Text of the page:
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Published August 18th, 2021
Helpful mitigation tips to keep wildfires at bay
This vegetation fire in Sanders Ranch on Oct. 11, 2020 was ignited by a resident mowing tall grass. Photo courtesy MOFD

While lightening strikes were to blame for several recent California wildfires, the majority of fires are sparked from a human source, according to the Contra Costa County Fire Protection District. On Aug. 9 ConFire announced two arson arrests and 14 fireworks-related citations by its Fire Investigation Unit investigators in the month of July. Lafayette, Moraga and Orinda police officers also issued five fireworks citations between July 11 and July 24.
But fireworks aside, even the simple act of mowing grass, if not done properly, can lead to disaster.
A one-alarm grass fire on Oct. 11, 2020 in Moraga's Sanders Ranch area that required four fire agencies to extinguish was caused by a resident who was mowing tall grass behind a house. The fire burned 30 acres and took two hours to contain. At the time of the blaze, Moraga-Orinda Fire District Chief Dave Winnacker said that during his time with the district three of the four significant vegetation fires had been caused by residents carrying out late season fuel mitigation work.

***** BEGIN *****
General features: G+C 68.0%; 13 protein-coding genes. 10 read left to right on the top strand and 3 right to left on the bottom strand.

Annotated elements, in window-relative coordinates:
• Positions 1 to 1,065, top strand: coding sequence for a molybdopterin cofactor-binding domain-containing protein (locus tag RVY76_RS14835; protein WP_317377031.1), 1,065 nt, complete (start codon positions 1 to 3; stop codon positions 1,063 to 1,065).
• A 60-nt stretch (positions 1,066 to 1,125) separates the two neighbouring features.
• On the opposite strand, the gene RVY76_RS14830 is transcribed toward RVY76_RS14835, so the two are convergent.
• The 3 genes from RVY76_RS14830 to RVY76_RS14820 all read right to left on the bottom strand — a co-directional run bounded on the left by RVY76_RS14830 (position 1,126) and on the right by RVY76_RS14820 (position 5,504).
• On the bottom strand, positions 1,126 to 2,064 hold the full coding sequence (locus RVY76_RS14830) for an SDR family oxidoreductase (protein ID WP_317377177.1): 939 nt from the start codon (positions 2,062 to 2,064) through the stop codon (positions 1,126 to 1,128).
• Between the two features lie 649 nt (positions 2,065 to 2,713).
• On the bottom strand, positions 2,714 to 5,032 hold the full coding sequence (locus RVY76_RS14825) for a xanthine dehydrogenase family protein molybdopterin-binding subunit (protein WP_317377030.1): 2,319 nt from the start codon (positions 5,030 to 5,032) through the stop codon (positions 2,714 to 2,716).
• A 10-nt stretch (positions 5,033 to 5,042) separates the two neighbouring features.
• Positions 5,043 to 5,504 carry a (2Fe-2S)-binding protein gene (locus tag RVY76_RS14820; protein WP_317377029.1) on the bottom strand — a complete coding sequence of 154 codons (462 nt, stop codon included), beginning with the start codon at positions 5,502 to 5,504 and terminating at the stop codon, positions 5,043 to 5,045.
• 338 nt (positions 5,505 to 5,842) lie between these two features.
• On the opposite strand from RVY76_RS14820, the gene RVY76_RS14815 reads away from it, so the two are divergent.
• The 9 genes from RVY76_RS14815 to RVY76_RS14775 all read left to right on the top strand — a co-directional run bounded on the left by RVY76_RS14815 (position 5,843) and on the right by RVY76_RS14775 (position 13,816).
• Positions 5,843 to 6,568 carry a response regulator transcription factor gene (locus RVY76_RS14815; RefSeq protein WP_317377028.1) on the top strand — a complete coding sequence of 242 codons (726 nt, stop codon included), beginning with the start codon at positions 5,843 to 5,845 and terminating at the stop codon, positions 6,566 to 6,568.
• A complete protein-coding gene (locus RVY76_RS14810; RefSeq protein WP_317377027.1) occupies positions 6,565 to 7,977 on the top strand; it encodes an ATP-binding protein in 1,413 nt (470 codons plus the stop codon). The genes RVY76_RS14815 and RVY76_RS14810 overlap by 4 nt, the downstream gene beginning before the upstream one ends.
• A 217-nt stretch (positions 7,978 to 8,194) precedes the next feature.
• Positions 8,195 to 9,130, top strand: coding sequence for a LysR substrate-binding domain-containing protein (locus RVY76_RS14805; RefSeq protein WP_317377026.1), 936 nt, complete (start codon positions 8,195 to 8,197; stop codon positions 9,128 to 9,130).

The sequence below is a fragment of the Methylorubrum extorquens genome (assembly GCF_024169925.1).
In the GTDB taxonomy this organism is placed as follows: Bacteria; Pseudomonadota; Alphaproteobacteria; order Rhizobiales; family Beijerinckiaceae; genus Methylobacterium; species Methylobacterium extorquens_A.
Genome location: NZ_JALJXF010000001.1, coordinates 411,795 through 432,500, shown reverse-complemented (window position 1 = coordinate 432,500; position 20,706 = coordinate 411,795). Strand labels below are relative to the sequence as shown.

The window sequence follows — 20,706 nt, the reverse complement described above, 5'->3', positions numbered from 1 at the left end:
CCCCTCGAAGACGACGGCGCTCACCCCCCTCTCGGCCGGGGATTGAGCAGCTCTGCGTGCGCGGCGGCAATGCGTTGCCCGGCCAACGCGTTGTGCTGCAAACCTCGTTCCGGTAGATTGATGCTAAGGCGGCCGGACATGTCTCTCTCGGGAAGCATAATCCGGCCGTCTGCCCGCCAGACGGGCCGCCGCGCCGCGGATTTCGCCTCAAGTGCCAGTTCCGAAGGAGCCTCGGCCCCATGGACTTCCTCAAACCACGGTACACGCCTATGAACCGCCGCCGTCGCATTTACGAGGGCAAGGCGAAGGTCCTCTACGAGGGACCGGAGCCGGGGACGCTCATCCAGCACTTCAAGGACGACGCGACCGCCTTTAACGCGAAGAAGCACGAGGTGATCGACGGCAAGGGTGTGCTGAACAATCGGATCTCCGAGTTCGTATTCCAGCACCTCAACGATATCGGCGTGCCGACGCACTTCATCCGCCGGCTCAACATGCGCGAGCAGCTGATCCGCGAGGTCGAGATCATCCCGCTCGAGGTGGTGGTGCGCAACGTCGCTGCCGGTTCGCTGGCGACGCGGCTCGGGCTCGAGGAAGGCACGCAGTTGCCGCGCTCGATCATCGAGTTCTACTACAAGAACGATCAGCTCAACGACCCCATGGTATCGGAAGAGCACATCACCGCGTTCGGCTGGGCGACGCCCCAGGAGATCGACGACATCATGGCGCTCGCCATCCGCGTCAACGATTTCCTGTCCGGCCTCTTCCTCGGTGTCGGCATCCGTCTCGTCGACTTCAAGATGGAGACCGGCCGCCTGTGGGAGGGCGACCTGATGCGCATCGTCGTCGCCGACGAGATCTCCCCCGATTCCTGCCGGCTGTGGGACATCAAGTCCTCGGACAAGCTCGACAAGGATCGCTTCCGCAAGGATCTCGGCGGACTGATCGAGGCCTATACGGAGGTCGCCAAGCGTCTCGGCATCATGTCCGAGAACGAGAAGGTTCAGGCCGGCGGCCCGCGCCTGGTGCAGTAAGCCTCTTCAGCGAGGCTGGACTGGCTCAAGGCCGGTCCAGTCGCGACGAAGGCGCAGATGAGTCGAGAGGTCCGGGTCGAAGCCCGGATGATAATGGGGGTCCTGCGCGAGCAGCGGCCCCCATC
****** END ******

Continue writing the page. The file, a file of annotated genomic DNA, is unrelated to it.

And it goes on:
Due to the extreme drought conditions, vegetation is at a critical level of dryness and local fire districts urge residents to be cognizant of potential hazards involved in fuel mitigation. The California Wildland Fire Coordinating Group advises not to use lawn mowers on weeds or dry grass, reminding folks that metal blades striking rocks can start a fire, and to mow before 10 a.m. (but not when it's windy or excessively dry). The CWFCG also says to keep a shovel, fire extinguisher, and cell phone handy in case problems arise and to avoid driving cars on dry grass, since hot exhaust pipes and mufflers can be a source of ignition.
ConFire's FIU urges residents to help them fight the crime of arson across the county by calling the Arson Tip line at 1-866-50-ARSON. Tips can be anonymous, but all tips are treated confidentially. Fire investigators sometimes need additional information, so inclusion of name and phone number is encouraged. For other fire safety tips, visit www.cccfpd.org or www.mofd.org

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